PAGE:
Craniofacial growth patterns in Crouzon and Apert syndromes: Is it the same?
Reitsma JH, Ongkosuwito EM, Buschang PH, Prahl-Andersen B. Facial growth in patients with Apert and Crouzon syndromes compared to normal children. Cleft Palate Craniofac J 2012;49:185-93
Crouzon and Apert syndromes are craniofacial anomalies characterized by premature fusion of the craniofacial sutures; this results in midface hypoplasia. It has been debated whether the craniofacial growth pattern in these syndromes is the same. In this study, the authors analyzed the craniofacial growth pattern in patients with Crouzon and Apert syndromes compared with a sample of unaffected normal control subjects. The lateral cephalograms of 62 patients (37 with Crouzon syndrome, 25 with Apert syndrome) and 482 unaffected control subjects were obtained. Clinical diagnoses of Apert or Crouzon syndrome in all 62 patients were genetically confirmed. The lateral cephalograms were traced, and 8 cephalometric measurements were digitized. Multilevel modeling was used to analyze growth changes and compare the 3 groups. The authors reported significant differences in the sagittal and vertical morphologies, with the syndromic groups showing increased lower facial height ratios, increased inclination of the palatal planes, retruded maxillas, and protruded mandibles compared with the control group. The Apert group had a more severe abnormal craniofacial morphology than did the Crouzon group, showing more retruded maxillas, increased palatal plane inclinations, and increased lower facial height ratios. These findings support previous reports indicating significant differences in sagittal and vertical growth patterns in patients with Crouzon and Apert syndromes, with a more abnormal craniofacial morphology in patients with Apert syndrome than in those with Crouzon syndrome. The midface hypoplasia in patients with Crouzon or Apert syndrome highlights that either conventional LeFort III surgery or midface distraction osteogenesis is most likely to be indicated in their management.
Reviewed by Humam Saltaji
Cone-beam computed tomography for third molar assessment
Ueda M, Nakamori K, Shiratori K, Igarashi T, Sasaki T, Anbo N, et al. Clinical significance of computed tomographic assessment and anatomic features of the inferior alveolar canal as risk factors for injury of the inferior alveolar nerve at third molar surgery. J Oral Maxillofac Surg 2012;70:514-20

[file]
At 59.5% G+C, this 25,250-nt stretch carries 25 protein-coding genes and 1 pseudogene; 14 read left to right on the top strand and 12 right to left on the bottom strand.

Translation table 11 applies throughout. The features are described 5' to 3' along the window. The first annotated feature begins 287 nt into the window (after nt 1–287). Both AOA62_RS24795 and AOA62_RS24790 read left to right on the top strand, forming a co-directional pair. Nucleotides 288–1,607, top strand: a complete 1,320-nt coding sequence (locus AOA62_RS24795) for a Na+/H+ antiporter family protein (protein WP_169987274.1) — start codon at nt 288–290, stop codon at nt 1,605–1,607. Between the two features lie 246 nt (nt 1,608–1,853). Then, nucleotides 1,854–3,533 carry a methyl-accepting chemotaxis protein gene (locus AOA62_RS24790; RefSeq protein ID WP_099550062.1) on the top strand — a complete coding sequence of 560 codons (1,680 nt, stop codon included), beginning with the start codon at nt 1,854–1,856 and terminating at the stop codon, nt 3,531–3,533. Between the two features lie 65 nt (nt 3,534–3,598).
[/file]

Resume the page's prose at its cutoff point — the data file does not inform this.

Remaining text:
When assessing for mandibular third molar extraction, risk factors such as stage of development, space, and proximity to the inferior alveolar nerve must be considered. Parasthesia from damage to the inferior alveolar nerve as a complication of third molar extraction has been reported with a frequency of 0.5% to 8%. A reliable predictor of parasthesia is the absence of cortication between the inferior alveolar canal to the mandibular third molars. With the availability of cone-beam computed tomography images in many orthodontic offices, the anatomy of the relationship between the inferior alveolar nerve and the mandibular third molar can be assessed in 3 dimensions instead of the usual 2 dimensions of a conventional panoramic radiograph. This was a retrospective cohort study with consecutive patients for evaluation and extraction of the mandibular third molars. All patients had panoramic radiographs, and those who had a questionable relationship between the inferior alveolar canal and the mandibular third molar received additional computed tomographic imaging. The position and the shape of the inferior alveolar canal as seen on the cone-beam computed tomography image were assessed by 3 examiners; when the assessments differed, resolution was via discussion. The sample consisted of 99 patients (39 men, 60 women; mean age, 31.8 years); their panoramic radiographs showed 145 mandibular third molars (71 right, 74 left). The authors recognized that the study population was small and that a larger population must be examined for multiple factors because of the low frequency of inferior alveolar nerve damage. Considering these limitations, they concluded that, when examining cone-beam computed tomography images, it is important to pay close attention to the absence of cortication between the inferior alveolar canal and the mandibular third molar as well as the shape of the inferior alveolar canal (dumbbell shape) near the mandibular third molar, since both are associated with a higher risk of parasthesia.
Reviewed by Justin Wong